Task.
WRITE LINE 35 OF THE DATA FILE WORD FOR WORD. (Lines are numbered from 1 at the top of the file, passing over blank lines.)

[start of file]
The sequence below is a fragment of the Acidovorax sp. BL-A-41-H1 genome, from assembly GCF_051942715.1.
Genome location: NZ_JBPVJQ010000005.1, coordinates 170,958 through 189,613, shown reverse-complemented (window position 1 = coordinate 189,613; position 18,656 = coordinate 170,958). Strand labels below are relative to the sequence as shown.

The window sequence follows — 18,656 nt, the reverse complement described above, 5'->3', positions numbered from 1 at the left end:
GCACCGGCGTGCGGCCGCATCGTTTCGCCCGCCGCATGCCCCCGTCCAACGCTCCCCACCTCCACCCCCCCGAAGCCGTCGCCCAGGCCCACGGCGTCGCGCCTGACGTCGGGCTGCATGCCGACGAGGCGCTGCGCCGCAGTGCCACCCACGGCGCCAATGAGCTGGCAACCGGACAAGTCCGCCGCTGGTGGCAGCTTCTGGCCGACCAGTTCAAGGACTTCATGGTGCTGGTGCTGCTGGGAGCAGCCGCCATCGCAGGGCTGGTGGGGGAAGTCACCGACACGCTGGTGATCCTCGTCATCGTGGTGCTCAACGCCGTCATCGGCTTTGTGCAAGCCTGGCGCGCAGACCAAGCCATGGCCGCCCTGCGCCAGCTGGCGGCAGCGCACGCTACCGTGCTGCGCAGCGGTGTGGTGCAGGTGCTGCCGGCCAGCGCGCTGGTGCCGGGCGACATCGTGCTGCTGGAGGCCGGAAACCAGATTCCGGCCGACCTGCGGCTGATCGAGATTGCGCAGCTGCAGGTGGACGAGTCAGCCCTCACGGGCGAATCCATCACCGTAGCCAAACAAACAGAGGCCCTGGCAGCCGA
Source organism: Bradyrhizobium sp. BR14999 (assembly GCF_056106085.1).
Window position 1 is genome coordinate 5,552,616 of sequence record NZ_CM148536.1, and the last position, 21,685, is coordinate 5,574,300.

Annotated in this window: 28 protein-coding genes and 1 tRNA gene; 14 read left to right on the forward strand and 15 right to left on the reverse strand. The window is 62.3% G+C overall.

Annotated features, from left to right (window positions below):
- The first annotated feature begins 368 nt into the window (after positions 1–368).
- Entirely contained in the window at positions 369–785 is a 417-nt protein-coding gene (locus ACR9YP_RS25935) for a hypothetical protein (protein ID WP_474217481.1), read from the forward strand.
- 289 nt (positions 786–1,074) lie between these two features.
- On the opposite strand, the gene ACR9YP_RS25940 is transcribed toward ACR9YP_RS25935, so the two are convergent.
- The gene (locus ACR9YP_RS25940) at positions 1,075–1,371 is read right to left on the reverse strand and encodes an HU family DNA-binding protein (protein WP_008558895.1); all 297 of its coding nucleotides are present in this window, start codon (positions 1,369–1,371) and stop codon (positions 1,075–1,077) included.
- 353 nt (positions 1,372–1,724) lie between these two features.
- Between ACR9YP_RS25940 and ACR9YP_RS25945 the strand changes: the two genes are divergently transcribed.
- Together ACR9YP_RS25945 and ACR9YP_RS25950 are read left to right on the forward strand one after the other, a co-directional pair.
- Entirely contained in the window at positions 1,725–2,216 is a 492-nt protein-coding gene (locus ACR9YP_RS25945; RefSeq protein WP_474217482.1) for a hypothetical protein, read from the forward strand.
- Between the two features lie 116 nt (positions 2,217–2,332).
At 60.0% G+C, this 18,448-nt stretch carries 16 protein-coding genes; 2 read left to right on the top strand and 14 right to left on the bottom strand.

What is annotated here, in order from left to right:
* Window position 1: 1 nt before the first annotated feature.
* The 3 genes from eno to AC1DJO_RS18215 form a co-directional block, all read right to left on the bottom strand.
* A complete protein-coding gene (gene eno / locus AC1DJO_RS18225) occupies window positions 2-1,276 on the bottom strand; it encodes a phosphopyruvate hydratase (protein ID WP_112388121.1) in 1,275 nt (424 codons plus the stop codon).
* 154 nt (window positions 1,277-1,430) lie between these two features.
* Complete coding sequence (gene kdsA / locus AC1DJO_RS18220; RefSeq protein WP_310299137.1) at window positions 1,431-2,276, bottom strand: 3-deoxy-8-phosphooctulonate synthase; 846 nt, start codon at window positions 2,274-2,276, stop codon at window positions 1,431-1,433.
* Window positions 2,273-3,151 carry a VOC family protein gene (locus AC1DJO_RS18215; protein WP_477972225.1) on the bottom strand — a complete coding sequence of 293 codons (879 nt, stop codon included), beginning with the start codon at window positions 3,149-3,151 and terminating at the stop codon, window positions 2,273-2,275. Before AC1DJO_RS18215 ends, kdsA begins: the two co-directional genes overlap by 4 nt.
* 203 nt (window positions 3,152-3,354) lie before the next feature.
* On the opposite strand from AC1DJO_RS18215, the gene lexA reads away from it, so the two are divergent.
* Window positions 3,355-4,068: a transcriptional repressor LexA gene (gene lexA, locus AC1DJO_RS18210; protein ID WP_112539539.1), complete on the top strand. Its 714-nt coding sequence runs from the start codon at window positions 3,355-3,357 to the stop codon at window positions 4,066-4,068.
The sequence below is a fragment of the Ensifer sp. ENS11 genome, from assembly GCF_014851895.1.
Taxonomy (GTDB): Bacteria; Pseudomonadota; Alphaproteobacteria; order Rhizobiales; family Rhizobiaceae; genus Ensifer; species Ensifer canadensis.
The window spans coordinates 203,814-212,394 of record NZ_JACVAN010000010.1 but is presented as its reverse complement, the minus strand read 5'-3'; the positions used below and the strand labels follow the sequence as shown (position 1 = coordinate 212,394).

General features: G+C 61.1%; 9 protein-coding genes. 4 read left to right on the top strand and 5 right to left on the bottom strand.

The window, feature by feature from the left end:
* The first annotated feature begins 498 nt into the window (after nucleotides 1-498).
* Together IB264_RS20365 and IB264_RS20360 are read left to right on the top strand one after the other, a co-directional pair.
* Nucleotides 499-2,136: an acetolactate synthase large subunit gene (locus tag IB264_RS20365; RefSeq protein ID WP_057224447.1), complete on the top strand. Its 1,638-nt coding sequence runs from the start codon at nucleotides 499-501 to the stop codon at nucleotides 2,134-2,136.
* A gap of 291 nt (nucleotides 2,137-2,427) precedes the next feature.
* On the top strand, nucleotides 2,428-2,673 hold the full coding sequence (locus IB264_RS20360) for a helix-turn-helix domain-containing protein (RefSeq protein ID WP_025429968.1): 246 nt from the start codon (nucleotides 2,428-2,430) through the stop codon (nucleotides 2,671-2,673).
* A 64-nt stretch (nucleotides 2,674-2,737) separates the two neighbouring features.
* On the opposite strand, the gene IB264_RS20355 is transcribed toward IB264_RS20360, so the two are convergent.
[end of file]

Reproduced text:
* The first annotated feature begins 498 nt into the window (after nucleotides 1-498).